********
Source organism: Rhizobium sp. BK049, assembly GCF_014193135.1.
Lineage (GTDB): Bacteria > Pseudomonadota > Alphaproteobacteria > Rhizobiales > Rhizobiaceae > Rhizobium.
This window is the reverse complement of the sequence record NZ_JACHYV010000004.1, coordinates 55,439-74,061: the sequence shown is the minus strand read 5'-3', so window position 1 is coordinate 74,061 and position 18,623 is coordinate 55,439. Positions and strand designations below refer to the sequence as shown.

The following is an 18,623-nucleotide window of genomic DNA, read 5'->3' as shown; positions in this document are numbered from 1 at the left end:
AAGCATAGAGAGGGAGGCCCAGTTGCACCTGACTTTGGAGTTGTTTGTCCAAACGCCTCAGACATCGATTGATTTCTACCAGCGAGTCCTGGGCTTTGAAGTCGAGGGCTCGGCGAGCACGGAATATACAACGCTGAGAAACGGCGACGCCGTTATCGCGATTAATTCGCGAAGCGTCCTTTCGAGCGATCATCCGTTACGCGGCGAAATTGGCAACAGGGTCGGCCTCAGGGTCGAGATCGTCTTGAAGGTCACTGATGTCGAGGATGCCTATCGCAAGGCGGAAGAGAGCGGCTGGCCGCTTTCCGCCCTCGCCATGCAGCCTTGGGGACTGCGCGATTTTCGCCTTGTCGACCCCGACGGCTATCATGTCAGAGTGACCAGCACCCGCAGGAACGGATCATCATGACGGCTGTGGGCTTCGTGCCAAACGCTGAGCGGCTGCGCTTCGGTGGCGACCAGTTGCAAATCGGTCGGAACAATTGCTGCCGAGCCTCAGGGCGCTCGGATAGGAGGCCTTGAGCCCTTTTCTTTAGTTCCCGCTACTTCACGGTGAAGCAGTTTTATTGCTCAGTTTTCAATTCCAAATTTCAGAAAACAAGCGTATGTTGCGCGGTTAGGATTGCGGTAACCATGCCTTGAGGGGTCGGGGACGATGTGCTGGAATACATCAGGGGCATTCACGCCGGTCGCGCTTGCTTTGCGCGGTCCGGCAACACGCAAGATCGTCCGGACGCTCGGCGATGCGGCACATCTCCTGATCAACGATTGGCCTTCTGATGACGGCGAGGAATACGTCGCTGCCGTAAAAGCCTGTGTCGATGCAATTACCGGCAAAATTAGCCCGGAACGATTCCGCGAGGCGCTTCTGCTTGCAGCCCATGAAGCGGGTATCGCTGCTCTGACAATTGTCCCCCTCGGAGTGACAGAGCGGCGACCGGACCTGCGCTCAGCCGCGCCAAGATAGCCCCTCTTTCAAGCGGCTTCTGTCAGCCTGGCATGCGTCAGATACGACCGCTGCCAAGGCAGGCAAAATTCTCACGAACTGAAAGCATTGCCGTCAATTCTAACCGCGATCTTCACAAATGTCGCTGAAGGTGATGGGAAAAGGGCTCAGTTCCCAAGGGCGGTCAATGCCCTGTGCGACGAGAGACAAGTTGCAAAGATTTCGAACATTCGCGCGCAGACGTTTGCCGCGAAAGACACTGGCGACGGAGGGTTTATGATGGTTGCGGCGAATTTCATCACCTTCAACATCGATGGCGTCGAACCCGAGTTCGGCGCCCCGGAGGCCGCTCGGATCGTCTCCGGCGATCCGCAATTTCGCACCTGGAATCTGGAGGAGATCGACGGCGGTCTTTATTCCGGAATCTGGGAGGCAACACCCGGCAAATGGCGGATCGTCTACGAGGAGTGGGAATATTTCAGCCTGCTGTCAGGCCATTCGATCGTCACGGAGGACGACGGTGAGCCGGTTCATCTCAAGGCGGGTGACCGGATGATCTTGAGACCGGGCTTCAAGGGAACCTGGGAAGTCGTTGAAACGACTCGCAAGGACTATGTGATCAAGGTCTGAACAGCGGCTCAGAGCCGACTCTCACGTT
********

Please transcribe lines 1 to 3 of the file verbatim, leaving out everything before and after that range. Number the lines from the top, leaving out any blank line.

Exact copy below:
Source organism: Rhizobium sp. BK049, assembly GCF_014193135.1.
Lineage (GTDB): Bacteria > Pseudomonadota > Alphaproteobacteria > Rhizobiales > Rhizobiaceae > Rhizobium.
This window is the reverse complement of the sequence record NZ_JACHYV010000004.1, coordinates 55,439-74,061: the sequence shown is the minus strand read 5'-3', so window position 1 is coordinate 74,061 and position 18,623 is coordinate 55,439. Positions and strand designations below refer to the sequence as shown.